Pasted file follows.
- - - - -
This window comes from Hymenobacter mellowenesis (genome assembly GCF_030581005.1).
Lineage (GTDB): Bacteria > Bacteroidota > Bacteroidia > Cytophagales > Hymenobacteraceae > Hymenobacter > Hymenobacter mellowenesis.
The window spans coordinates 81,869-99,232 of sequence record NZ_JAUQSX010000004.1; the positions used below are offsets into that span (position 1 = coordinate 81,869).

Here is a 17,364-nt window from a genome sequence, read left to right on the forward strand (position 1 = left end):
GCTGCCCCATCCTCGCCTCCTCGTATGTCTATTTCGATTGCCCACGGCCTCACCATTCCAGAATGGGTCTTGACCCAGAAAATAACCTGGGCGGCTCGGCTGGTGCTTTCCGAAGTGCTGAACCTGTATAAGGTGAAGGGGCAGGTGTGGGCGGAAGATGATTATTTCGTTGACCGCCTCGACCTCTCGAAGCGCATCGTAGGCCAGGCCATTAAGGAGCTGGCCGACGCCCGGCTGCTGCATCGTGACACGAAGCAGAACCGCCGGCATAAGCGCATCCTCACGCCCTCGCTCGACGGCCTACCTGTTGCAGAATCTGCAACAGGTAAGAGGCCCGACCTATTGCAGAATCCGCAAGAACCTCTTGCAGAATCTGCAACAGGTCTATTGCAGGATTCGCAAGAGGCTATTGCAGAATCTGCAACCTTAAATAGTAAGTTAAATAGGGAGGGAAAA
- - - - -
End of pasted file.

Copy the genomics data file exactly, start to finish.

This window comes from Hymenobacter mellowenesis (genome assembly GCF_030581005.1).
Lineage (GTDB): Bacteria > Bacteroidota > Bacteroidia > Cytophagales > Hymenobacteraceae > Hymenobacter > Hymenobacter mellowenesis.
The window spans coordinates 81,869-99,232 of sequence record NZ_JAUQSX010000004.1; the positions used below are offsets into that span (position 1 = coordinate 81,869).

Here is a 17,364-nt window from a genome sequence, read left to right on the forward strand (position 1 = left end):
GCTGCCCCATCCTCGCCTCCTCGTATGTCTATTTCGATTGCCCACGGCCTCACCATTCCAGAATGGGTCTTGACCCAGAAAATAACCTGGGCGGCTCGGCTGGTGCTTTCCGAAGTGCTGAACCTGTATAAGGTGAAGGGGCAGGTGTGGGCGGAAGATGATTATTTCGTTGACCGCCTCGACCTCTCGAAGCGCATCGTAGGCCAGGCCATTAAGGAGCTGGCCGACGCCCGGCTGCTGCATCGTGACACGAAGCAGAACCGCCGGCATAAGCGCATCCTCACGCCCTCGCTCGACGGCCTACCTGTTGCAGAATCTGCAACAGGTAAGAGGCCCGACCTATTGCAGAATCCGCAAGAACCTCTTGCAGAATCTGCAACAGGTCTATTGCAGGATTCGCAAGAGGCTATTGCAGAATCTGCAACCTTAAATAGTAAGTTAAATAGGGAGGGAAAA